This helped to quickly reduce the number of problem calls. But it also had the unwanted effect of damaging the perceptions that team leaders had of many of their agents – because the only stuff they saw and heard was bad. Likewise agents started to perceive team leaders as critical, picky and failing to appreciate the good work that was done. No wonder employee retention in the call centre business is low.
Once we changed the software so that team leaders got e-mailed about the great calls as well as the bad ones things in this call centre rapidly got better.
- Is your job designed to help you to see, appreciate and feedback on the good stuff that your team members do?
- Have you been trained in how to do this well?
- Do you spend enough time and effort on it?
I have recently been doing a some work with managers to help them learn how to coach their staff to improve performance. One of the most common topics for coaching was team working. Several managers came up with variations of “I wish I could help so-and-so to be more of a team player.” But few have any idea where to start – other then perhaps providing some team building training. Typically they have started to talk about the need to be more of a team player – but with few positive results.
In helping managers to work out how to coach someone to be a better team player I have found that the first step is to help them to define exactly what behaviours they see (or don’t see) that lead them to draw the inference that so-and-so is not a team-player. I ask them;
“What is it that you see this person do that makes you think they are not a team player?”
This usually releases a whole list of things such as:
- They often interrupt others in meetings
- They often don’t listen to other peoples suggestions
- They say they will do something and then they don’t deliver
- If they don’t get their way then they don’t get behind the decision.
Making this step from a label (poor team player) to a set of behaviours is the essential key to making progress. They can use feedback around specific behaviours to discourage behaviours that aren’t working – and to encourage those that are.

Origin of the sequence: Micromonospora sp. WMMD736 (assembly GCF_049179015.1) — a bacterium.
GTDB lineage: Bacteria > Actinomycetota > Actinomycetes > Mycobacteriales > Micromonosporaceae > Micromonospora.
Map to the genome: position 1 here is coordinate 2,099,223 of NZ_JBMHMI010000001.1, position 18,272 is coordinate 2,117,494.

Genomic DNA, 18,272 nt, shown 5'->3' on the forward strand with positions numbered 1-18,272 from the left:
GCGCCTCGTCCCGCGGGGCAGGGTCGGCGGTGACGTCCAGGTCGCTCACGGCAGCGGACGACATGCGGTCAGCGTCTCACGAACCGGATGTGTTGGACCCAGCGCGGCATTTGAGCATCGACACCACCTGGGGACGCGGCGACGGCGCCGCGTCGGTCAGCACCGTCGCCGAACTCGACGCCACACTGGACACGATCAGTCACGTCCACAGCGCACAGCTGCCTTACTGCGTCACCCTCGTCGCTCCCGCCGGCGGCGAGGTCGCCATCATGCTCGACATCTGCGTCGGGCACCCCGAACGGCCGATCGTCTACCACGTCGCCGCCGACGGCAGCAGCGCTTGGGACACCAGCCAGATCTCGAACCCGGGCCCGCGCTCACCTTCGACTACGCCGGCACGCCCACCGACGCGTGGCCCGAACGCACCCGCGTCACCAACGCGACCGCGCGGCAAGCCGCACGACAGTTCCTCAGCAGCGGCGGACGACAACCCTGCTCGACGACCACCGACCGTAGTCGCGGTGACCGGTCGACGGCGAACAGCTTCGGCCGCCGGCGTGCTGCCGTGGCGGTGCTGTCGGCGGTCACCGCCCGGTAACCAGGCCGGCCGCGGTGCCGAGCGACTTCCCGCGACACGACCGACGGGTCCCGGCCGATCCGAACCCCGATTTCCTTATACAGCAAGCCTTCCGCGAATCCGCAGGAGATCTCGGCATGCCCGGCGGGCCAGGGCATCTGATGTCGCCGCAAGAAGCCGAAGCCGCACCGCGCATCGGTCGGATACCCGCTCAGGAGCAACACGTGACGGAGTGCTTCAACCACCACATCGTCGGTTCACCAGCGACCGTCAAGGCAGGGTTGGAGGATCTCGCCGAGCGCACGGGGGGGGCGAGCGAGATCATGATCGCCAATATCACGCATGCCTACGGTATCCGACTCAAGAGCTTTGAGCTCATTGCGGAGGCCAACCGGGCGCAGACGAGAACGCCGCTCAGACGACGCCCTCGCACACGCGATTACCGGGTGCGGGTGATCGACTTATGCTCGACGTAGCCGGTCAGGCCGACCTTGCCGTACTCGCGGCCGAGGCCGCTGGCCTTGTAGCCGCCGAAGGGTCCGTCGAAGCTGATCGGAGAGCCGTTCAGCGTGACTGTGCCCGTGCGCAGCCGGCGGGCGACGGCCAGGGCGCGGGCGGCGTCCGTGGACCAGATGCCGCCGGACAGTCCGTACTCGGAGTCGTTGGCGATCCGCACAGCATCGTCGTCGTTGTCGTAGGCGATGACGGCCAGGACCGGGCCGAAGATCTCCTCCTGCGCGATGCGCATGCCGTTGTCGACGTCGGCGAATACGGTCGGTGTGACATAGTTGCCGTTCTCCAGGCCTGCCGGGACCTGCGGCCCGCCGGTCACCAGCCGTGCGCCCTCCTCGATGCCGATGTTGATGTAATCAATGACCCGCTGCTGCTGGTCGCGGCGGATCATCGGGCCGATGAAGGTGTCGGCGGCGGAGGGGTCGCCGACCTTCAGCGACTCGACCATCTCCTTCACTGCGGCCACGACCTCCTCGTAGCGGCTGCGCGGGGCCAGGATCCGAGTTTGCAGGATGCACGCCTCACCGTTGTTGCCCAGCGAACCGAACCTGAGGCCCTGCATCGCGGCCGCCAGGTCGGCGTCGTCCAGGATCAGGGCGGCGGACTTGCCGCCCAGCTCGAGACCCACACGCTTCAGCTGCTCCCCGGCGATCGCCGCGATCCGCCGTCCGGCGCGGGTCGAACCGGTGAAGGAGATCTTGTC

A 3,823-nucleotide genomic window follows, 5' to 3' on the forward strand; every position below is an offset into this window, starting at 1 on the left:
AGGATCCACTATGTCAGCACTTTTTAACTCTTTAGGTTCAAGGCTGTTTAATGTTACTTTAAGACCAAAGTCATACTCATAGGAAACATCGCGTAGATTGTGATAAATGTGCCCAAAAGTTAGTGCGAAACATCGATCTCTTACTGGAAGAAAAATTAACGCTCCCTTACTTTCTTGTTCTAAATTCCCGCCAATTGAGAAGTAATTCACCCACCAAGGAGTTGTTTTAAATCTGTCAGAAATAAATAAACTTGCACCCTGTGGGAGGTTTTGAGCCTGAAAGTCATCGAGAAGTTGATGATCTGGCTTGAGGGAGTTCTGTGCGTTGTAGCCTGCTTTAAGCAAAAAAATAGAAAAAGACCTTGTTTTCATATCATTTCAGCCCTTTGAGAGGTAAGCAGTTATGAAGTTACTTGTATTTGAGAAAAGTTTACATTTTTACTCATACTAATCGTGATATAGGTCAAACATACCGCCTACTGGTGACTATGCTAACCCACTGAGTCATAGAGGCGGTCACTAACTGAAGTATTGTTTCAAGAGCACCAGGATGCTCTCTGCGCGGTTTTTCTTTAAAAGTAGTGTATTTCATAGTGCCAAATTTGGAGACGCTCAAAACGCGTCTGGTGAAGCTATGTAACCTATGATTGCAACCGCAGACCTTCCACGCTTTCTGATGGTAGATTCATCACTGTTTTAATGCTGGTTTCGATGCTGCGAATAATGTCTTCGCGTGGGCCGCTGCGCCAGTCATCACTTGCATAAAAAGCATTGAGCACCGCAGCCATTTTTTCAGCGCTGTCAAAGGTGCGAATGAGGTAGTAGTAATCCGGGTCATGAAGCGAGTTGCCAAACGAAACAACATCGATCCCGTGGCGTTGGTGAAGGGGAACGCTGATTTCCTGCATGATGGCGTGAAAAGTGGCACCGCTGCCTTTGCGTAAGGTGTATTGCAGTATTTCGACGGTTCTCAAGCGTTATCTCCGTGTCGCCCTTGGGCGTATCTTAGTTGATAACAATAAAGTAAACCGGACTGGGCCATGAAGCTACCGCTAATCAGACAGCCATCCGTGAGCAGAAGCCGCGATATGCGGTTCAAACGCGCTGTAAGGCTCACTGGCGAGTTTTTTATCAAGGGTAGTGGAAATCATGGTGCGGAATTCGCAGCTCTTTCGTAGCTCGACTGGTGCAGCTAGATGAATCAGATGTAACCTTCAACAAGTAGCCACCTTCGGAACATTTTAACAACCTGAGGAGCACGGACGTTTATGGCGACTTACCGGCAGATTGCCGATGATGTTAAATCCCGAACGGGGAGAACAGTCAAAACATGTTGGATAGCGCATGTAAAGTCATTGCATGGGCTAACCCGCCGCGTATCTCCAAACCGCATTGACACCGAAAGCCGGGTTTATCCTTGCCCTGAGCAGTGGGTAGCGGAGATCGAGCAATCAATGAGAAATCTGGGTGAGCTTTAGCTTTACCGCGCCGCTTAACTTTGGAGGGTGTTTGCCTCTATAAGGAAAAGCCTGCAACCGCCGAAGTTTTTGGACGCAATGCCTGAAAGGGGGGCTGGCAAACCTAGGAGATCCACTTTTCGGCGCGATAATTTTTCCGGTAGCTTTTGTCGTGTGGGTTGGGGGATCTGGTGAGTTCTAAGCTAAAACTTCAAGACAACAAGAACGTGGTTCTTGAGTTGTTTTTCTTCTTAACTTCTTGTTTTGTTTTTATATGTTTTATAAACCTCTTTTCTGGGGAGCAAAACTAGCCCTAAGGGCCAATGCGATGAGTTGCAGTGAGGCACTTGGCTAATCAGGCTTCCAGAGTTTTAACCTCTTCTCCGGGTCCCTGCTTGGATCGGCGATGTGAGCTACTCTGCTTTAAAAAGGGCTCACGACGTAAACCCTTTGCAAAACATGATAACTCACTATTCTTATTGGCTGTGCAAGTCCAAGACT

They can develop SMART goals for coaching that will help them to learn new behaviours and habits that are more conducive to team working. We can coach them to behave differently in key team working contexts. An examples of a SMART goal that I have used in coaching people around this topic is:
“Within 6 weeks at least 2 different managers will mention to me your effectiveness in supporting the work of the team.”
Then, by using coaching and feedback to influence specific behaviours it is possible to significantly improve team working within weeks.
Mark Howell over at Strategy Central writes:
Do you know what the biggest enemy of productivity is? Can you guess?
According to Jason Fried, founder of 37signals, “proximity is an invitation to interruption and interruption is the biggest enemy of productivity.”
Interruptions maybe a problem – but proximity is not the cause.
I work with colleagues all over the world – and I often wish we shared an office – especially when we have a telephone conference. Proximity improves communication and understanding, deepens relationships and provides some lubricant to getting things done!
The problem may be:
- a lack of protocols and agreements about an ‘open door policy’ and what it means. Especially when there aren’t any doors!
- no formal planned times for 121 communication to take place. If there were then 99% of the non-urgent stuff could wait for the planned time.
- a lack of assertiveness in handling inappropriate requests or contact
- people are just so dis-engaged with the work that they just don’t care.
Whatever the problem – it is not proximity.